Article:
Cross-border remote working developments
Deloitte Malta Tax Alert
16 December 2022
The European Commission position
During the months of July and August 2022, the European Commission (‘EC’) has expressed its intention to address the salient issues which Member States are facing from a fiscal perspective as a result of cross-border remote working.
On 11 August 2022, the European Commissioner for Economy, Paolo Gentiloni, informed the European Parliament that the European Commission is currently working with Member States and stakeholders to find long-term solutions for tax and social security repercussions of cross-border teleworking in the European Union. Of note is the indication of discussions between the EC and the OECD for a coordinated response.
Meanwhile, the EC guidance on the legislation applicable to cross-border remote working published during the COVID-19 pandemic and which recommended that cross-border remote working in a Member State other than the usual Member State of employment, due to COVID-19, should not lead to a change of applicable legislation, came to an end on 30 June 2022. A new guidance note on cross-border remote working in the context of social security systems came into force on 1 July 2022, setting out a common interpretation of the EU social security provisions relevant to teleworking. It inter alia establishes that national institutions must now assess the workers' situations according to such interpretation by the 31 December 2022. According to the Commissioner, changes to the legislation applicable to cross-border workers are not expected during the said 6-month period.
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Tax and human capital challenges to remote working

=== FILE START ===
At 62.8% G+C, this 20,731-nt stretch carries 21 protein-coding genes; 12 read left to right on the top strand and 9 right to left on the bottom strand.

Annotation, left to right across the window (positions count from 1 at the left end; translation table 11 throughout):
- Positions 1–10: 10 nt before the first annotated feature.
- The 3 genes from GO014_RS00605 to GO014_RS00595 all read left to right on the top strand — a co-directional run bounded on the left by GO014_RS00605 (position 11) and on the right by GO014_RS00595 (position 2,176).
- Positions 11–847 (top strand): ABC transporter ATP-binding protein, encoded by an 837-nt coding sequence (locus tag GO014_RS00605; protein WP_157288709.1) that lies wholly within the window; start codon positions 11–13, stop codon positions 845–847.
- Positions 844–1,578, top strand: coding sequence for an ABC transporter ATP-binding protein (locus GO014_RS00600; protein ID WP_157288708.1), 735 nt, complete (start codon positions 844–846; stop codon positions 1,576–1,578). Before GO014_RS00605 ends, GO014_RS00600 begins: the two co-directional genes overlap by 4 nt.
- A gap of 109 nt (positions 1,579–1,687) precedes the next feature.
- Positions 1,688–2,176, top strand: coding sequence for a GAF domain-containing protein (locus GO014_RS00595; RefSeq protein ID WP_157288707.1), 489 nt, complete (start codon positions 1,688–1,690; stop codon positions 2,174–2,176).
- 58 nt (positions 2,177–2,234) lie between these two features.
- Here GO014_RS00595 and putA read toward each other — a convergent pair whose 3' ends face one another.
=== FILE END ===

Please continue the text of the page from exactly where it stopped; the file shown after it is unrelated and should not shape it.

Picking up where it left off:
During the Hybrid Hiccups event held earlier this year, attendees were asked to partake in a survey to ascertain the views in relation to the benefits and challenges faced by employers and employees alike in a remote working environment.
Results as to how many of the workplaces were able to effectively work remotely during COVID-19 on a temporary basis, 90% of respondents indicated that over 75% of their workforce was able to work remotely.
The majority of respondents (60%) considered the effectiveness to manage and support a remote workforce to be good, with small enhancements to employee management being welcomed to add value to the overall remote working arrangement.
As expected, over 70% of respondents expected to allow employees greater flexibility to work remotely once COVID-19 health concerns are no longer influencing physical office-based work.
This reinforces the belief and the need for a comprehensive remote working policy which provides a just balance for the needs of the business and the workforce alike, while being cautious of the fiscal and non-fiscal risk factors which remote working could give rise to, even at the level of cross-border remote working.
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